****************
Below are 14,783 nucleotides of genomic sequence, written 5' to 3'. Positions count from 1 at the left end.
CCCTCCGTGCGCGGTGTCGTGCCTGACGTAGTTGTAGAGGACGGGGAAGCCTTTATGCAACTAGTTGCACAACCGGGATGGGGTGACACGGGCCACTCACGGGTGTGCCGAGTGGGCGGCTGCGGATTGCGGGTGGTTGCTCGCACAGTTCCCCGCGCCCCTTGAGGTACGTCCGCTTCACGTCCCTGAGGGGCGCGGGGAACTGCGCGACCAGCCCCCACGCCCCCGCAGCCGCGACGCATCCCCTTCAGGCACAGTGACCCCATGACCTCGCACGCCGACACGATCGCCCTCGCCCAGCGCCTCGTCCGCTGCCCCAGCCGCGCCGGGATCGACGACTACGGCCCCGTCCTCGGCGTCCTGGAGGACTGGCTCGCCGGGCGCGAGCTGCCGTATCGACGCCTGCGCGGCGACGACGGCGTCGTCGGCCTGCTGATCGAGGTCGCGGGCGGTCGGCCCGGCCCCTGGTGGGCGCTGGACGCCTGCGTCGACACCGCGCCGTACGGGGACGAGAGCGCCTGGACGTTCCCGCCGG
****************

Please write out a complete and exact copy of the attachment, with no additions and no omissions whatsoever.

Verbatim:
Below are 14,783 nucleotides of genomic sequence, written 5' to 3'. Positions count from 1 at the left end.
CCCTCCGTGCGCGGTGTCGTGCCTGACGTAGTTGTAGAGGACGGGGAAGCCTTTATGCAACTAGTTGCACAACCGGGATGGGGTGACACGGGCCACTCACGGGTGTGCCGAGTGGGCGGCTGCGGATTGCGGGTGGTTGCTCGCACAGTTCCCCGCGCCCCTTGAGGTACGTCCGCTTCACGTCCCTGAGGGGCGCGGGGAACTGCGCGACCAGCCCCCACGCCCCCGCAGCCGCGACGCATCCCCTTCAGGCACAGTGACCCCATGACCTCGCACGCCGACACGATCGCCCTCGCCCAGCGCCTCGTCCGCTGCCCCAGCCGCGCCGGGATCGACGACTACGGCCCCGTCCTCGGCGTCCTGGAGGACTGGCTCGCCGGGCGCGAGCTGCCGTATCGACGCCTGCGCGGCGACGACGGCGTCGTCGGCCTGCTGATCGAGGTCGCGGGCGGTCGGCCCGGCCCCTGGTGGGCGCTGGACGCCTGCGTCGACACCGCGCCGTACGGGGACGAGAGCGCCTGGACGTTCCCGCCGG